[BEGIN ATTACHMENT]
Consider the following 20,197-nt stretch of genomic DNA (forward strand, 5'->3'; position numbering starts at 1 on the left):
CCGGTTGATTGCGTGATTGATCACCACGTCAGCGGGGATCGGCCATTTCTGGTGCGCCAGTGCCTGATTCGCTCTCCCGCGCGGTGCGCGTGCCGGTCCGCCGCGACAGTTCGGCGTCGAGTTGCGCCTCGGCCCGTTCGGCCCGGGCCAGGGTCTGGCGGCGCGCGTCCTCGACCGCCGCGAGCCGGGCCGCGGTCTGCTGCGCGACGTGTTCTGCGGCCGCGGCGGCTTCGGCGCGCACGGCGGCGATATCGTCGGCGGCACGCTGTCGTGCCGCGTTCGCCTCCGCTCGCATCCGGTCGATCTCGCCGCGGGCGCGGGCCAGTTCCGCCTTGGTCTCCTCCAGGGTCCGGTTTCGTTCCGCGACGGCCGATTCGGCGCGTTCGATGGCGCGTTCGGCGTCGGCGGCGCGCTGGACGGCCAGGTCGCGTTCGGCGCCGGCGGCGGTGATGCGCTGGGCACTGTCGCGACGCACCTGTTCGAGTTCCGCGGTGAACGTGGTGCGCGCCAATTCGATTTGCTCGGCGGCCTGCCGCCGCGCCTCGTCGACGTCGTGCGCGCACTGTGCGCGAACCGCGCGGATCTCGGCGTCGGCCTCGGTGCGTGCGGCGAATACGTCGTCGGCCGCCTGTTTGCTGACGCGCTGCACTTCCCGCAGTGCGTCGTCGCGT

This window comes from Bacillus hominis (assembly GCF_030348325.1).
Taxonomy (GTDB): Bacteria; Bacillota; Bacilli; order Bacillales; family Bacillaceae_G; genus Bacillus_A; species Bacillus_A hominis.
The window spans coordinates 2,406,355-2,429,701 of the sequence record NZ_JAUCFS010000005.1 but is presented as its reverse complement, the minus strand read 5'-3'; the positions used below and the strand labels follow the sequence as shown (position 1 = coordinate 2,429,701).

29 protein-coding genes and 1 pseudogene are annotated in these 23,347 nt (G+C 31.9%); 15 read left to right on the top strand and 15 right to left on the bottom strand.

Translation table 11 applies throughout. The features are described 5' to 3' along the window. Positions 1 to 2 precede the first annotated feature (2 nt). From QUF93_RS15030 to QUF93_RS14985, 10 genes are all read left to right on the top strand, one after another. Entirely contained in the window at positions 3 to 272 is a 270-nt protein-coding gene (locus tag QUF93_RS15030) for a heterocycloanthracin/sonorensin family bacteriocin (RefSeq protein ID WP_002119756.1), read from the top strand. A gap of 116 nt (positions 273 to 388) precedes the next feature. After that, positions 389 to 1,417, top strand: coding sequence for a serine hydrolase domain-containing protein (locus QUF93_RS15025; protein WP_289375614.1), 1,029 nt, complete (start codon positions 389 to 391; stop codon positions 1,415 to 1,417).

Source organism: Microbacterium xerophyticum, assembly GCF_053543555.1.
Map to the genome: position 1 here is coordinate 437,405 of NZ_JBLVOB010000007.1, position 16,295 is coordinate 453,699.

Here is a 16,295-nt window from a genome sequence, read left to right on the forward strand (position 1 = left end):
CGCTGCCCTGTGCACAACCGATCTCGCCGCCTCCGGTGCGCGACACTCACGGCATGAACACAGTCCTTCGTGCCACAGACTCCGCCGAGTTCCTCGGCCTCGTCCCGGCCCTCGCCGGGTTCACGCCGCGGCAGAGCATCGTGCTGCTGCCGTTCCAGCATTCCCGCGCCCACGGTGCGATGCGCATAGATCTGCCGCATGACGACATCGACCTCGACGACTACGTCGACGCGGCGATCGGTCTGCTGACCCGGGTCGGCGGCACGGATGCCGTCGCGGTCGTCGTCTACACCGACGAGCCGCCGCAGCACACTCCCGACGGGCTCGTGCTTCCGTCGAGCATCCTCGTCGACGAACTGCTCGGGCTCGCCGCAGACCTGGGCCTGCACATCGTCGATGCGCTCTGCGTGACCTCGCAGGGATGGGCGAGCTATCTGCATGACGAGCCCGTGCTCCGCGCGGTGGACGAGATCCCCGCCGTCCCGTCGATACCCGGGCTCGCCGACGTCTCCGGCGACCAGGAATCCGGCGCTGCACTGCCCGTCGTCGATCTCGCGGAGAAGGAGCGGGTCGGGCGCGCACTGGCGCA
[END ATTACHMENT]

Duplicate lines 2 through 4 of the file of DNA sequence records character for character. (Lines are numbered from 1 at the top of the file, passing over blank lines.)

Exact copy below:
CCGGTTGATTGCGTGATTGATCACCACGTCAGCGGGGATCGGCCATTTCTGGTGCGCCAGTGCCTGATTCGCTCTCCCGCGCGGTGCGCGTGCCGGTCCGCCGCGACAGTTCGGCGTCGAGTTGCGCCTCGGCCCGTTCGGCCCGGGCCAGGGTCTGGCGGCGCGCGTCCTCGACCGCCGCGAGCCGGGCCGCGGTCTGCTGCGCGACGTGTTCTGCGGCCGCGGCGGCTTCGGCGCGCACGGCGGCGATATCGTCGGCGGCACGCTGTCGTGCCGCGTTCGCCTCCGCTCGCATCCGGTCGATCTCGCCGCGGGCGCGGGCCAGTTCCGCCTTGGTCTCCTCCAGGGTCCGGTTTCGTTCCGCGACGGCCGATTCGGCGCGTTCGATGGCGCGTTCGGCGTCGGCGGCGCGCTGGACGGCCAGGTCGCGTTCGGCGCCGGCGGCGGTGATGCGCTGGGCACTGTCGCGACGCACCTGTTCGAGTTCCGCGGTGAACGTGGTGCGCGCCAATTCGATTTGCTCGGCGGCCTGCCGCCGCGCCTCGTCGACGTCGTGCGCGCACTGTGCGCGAACCGCGCGGATCTCGGCGTCGGCCTCGGTGCGTGCGGCGAATACGTCGTCGGCCGCCTGTTTGCTGACGCGCTGCACTTCCCGCAGTGCGTCGTCGCGT

This window comes from Bacillus hominis (assembly GCF_030348325.1).
Taxonomy (GTDB): Bacteria; Bacillota; Bacilli; order Bacillales; family Bacillaceae_G; genus Bacillus_A; species Bacillus_A hominis.